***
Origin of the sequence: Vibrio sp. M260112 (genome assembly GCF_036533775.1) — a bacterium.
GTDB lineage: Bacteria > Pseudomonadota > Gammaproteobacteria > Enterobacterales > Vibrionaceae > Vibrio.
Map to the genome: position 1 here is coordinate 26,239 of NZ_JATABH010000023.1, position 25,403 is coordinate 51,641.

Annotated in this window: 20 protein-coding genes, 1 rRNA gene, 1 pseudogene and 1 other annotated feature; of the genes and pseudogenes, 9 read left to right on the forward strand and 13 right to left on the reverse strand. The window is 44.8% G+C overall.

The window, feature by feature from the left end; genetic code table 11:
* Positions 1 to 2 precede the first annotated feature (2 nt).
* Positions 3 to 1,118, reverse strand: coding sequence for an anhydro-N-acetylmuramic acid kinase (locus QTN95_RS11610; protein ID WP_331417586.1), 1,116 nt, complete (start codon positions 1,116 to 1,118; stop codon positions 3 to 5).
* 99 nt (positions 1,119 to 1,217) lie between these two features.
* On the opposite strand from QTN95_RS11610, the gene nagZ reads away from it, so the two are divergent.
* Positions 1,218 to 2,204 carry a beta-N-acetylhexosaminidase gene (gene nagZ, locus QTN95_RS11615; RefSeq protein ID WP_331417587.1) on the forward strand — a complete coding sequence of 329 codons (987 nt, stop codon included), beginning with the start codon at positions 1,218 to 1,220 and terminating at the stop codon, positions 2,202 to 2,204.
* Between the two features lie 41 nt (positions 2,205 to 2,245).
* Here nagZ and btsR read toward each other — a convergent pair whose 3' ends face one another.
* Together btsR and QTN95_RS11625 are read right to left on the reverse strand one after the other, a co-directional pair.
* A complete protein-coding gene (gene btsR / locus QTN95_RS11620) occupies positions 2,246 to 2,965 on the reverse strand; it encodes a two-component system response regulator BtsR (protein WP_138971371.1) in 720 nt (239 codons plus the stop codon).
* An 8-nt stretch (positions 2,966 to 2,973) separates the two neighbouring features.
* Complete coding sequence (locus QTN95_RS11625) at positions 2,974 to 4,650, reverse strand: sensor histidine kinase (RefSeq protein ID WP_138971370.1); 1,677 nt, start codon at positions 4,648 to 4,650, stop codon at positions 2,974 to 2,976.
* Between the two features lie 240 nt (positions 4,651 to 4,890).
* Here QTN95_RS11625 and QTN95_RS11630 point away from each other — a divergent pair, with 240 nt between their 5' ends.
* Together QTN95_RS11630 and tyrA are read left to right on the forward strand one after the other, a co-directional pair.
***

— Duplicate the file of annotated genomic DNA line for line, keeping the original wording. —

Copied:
Origin of the sequence: Vibrio sp. M260112 (genome assembly GCF_036533775.1) — a bacterium.
GTDB lineage: Bacteria > Pseudomonadota > Gammaproteobacteria > Enterobacterales > Vibrionaceae > Vibrio.
Map to the genome: position 1 here is coordinate 26,239 of NZ_JATABH010000023.1, position 25,403 is coordinate 51,641.

Annotated in this window: 20 protein-coding genes, 1 rRNA gene, 1 pseudogene and 1 other annotated feature; of the genes and pseudogenes, 9 read left to right on the forward strand and 13 right to left on the reverse strand. The window is 44.8% G+C overall.

The window, feature by feature from the left end; genetic code table 11:
* Positions 1 to 2 precede the first annotated feature (2 nt).
* Positions 3 to 1,118, reverse strand: coding sequence for an anhydro-N-acetylmuramic acid kinase (locus QTN95_RS11610; protein ID WP_331417586.1), 1,116 nt, complete (start codon positions 1,116 to 1,118; stop codon positions 3 to 5).
* 99 nt (positions 1,119 to 1,217) lie between these two features.
* On the opposite strand from QTN95_RS11610, the gene nagZ reads away from it, so the two are divergent.
* Positions 1,218 to 2,204 carry a beta-N-acetylhexosaminidase gene (gene nagZ, locus QTN95_RS11615; RefSeq protein ID WP_331417587.1) on the forward strand — a complete coding sequence of 329 codons (987 nt, stop codon included), beginning with the start codon at positions 1,218 to 1,220 and terminating at the stop codon, positions 2,202 to 2,204.
* Between the two features lie 41 nt (positions 2,205 to 2,245).
* Here nagZ and btsR read toward each other — a convergent pair whose 3' ends face one another.
* Together btsR and QTN95_RS11625 are read right to left on the reverse strand one after the other, a co-directional pair.
* A complete protein-coding gene (gene btsR / locus QTN95_RS11620) occupies positions 2,246 to 2,965 on the reverse strand; it encodes a two-component system response regulator BtsR (protein WP_138971371.1) in 720 nt (239 codons plus the stop codon).
* An 8-nt stretch (positions 2,966 to 2,973) separates the two neighbouring features.
* Complete coding sequence (locus QTN95_RS11625) at positions 2,974 to 4,650, reverse strand: sensor histidine kinase (RefSeq protein ID WP_138971370.1); 1,677 nt, start codon at positions 4,648 to 4,650, stop codon at positions 2,974 to 2,976.
* Between the two features lie 240 nt (positions 4,651 to 4,890).
* Here QTN95_RS11625 and QTN95_RS11630 point away from each other — a divergent pair, with 240 nt between their 5' ends.
* Together QTN95_RS11630 and tyrA are read left to right on the forward strand one after the other, a co-directional pair.